Concert celebrates Dia de los Muertos
Music Director Mei-Ann Chen will lead the Chicago Sinfionetta. | Courtesy of Chicago Sinfionetta
8 p.m. Nov. 2
Wentz Concert Hall, 171 E. Chicago Ave., Naperville
(630) 637-7469; northcentralcollege.edu/showtix
Updated: October 31, 2012 11:30AM
El Dia de los Muertos, or Day of the Dead, is a night of reflection and celebration in the Latin communities that dates back to the Aztecs.
The Chicago Sinfonietta presents a concert dedicated to this theme at 8 p.m. Nov. 2 at North Central College’s Wentz Concert Hall in Naperville. Joining the Chicago Sinfonietta will be Uruguayan conductor Gisele Ben-Dor and bandoneón master and Latin Grammy Award-winner Raul Jaurena, said Sinfonietta executive director Jim Hirsch.
“This will be our third year presenting a concert loosely organized the around the Mexican celebration Dia de los Muertos. It’s a really interesting cultural celebration where people of Mexican background remember and lovingly celebrate the lives of their lost relatives,” Hirsch said.
In the first half of the concert, expect to hear a couple of pieces by Manuel de Falla, including “La Vida Breve” and “El Amor Brujo.” The concert meanders through other music, Hirsch said, like Silvestre Revueltas’ “La Noche de los Mayas” and an Astor Piazzolla piece called “Adios Nonino.”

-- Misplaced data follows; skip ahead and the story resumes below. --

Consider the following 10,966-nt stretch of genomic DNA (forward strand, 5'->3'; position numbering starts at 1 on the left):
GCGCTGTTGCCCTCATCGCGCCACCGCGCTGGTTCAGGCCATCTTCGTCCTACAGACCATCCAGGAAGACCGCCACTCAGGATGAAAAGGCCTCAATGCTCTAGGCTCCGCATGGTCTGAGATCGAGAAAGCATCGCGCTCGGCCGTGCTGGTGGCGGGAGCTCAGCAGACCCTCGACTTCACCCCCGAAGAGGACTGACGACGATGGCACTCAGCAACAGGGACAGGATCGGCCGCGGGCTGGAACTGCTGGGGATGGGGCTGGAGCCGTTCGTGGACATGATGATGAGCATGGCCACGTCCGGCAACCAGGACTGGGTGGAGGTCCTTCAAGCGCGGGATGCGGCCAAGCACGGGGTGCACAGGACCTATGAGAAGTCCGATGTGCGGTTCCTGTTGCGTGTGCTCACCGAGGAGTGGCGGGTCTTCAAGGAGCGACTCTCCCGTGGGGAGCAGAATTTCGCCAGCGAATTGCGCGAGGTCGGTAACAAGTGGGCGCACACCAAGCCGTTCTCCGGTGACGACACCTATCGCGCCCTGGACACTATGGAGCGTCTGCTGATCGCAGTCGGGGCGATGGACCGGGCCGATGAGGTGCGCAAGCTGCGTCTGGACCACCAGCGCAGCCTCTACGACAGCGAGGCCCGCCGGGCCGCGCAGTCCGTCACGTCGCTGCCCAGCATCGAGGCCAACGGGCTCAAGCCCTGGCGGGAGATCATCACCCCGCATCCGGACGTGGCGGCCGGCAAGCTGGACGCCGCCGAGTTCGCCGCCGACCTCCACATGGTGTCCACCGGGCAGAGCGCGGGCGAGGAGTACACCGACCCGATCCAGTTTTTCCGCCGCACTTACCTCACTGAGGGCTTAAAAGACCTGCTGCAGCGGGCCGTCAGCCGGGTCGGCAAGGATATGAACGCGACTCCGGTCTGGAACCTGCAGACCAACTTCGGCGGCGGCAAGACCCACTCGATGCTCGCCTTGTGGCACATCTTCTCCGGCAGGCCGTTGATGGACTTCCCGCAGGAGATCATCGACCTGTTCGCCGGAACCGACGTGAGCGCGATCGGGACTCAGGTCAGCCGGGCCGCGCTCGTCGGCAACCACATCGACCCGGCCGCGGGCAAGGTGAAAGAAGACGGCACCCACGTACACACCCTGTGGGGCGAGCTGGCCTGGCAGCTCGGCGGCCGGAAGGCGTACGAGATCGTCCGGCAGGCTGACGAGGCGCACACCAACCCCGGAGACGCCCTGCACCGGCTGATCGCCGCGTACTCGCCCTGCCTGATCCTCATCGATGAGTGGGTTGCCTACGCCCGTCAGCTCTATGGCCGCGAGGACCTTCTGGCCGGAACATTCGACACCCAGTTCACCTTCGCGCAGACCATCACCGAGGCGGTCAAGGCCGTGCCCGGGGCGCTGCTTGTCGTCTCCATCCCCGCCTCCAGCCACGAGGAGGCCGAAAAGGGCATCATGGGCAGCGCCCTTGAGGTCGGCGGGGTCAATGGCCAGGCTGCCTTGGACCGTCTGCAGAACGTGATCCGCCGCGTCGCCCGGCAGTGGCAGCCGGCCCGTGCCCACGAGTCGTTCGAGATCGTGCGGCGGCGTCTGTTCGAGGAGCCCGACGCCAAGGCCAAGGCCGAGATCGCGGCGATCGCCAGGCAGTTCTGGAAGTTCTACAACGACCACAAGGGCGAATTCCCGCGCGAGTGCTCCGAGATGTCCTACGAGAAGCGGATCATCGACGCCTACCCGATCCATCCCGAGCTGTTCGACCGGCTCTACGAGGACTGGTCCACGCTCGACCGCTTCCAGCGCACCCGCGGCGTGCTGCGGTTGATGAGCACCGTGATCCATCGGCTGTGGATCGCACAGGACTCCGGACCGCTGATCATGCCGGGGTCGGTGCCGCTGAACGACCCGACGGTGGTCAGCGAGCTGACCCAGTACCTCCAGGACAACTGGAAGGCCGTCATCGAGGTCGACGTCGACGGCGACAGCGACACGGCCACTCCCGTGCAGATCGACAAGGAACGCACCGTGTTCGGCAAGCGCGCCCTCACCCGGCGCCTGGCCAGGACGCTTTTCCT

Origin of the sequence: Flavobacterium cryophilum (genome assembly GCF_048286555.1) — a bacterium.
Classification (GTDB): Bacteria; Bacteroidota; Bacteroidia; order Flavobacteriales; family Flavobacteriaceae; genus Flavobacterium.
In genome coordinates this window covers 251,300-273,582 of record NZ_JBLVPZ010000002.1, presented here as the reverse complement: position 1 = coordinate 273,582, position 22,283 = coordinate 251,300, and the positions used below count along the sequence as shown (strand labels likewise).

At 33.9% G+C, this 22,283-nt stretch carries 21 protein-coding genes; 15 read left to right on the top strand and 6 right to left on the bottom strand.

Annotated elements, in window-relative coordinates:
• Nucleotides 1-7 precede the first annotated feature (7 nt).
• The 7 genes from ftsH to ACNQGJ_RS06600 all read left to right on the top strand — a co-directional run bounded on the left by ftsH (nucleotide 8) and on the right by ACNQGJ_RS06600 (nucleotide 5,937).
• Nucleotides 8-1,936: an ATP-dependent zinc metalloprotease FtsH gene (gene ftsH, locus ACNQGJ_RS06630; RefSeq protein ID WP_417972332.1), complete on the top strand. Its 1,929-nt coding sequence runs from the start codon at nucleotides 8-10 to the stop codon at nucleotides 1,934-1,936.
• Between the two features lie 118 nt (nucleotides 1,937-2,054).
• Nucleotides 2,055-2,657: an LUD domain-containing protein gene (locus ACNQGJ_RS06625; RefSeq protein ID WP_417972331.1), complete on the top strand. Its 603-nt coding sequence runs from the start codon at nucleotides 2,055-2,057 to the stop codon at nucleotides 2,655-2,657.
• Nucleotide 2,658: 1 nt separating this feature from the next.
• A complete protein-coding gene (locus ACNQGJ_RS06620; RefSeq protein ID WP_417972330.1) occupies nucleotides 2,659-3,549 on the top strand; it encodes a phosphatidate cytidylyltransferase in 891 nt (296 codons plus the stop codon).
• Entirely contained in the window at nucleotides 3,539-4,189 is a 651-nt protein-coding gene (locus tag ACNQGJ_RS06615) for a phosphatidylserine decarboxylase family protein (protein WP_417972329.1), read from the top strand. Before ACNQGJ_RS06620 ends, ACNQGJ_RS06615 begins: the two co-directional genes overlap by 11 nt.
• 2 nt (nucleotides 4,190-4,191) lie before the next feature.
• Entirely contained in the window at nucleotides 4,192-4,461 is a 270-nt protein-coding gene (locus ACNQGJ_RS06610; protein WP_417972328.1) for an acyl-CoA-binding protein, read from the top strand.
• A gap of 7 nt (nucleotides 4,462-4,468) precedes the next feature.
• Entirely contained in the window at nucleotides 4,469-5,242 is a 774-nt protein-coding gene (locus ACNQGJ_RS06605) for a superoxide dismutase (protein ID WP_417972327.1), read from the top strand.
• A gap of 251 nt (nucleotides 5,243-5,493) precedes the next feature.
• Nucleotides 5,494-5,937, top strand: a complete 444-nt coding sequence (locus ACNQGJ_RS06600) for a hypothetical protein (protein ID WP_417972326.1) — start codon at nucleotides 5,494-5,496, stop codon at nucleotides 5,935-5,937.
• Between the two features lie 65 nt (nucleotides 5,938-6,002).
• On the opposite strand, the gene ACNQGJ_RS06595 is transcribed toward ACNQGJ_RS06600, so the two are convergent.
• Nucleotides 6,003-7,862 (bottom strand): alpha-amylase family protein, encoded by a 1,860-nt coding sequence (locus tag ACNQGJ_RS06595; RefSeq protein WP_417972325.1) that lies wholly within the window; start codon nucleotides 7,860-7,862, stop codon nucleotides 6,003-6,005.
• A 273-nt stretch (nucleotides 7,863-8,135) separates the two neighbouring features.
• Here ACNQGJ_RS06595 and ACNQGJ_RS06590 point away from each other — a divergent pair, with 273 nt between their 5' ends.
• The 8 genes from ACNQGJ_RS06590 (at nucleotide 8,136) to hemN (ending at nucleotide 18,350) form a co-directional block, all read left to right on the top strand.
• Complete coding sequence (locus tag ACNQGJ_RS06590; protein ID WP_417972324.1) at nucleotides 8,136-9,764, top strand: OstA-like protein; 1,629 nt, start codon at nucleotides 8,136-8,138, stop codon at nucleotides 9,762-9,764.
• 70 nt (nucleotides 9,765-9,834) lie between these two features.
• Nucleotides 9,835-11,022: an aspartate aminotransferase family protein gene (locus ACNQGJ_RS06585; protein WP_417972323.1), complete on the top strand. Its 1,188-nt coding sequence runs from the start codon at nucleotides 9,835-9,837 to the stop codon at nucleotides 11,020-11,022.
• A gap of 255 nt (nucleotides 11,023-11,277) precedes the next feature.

“That will actually highlight our soloist, a really wonderful musician named Raul Jaurena,” he said. “Raul plays an instrument called the bandoneón. It’s like a little accordion. It’s the sound of tango music. Anytime you hear tango music, that’s the instrument you’re probably hearing.”
The first half of the concert ends with the theme from the movie, “The Postman” by Luis Enríquez Bacalov, which also features the bandoneon.
The second half of the concert features a piece by Maurice Ravel titled “Pavane pour une infante défunte” (Pavane for a Dead Princess); “Danzon No. 4” by Arturo Marquez; and Blas Galindo’s “Poema de Neruda.”
The show closes with José Pablo Moncayo’s “Sinfonieta.”
“It’s going to be this lovely rollicking romp through the music of Mexico and South and Central America,” Hirsch said.
Although death is a grim subject matter, the occasion isn’t a solemn and somber one, he said.
“The idea of Dia de los Muertos is that it’s a wonderful, happy memory of [your lost loved ones] lives and the time that you spent with them,” he said.
And you don’t have to speak a word of Spanish to be able to enjoy the music.
“In fact, in some ways, I think it would be even more fun to come and let the sense of the occasion just wash over you,” Hirsch said.~.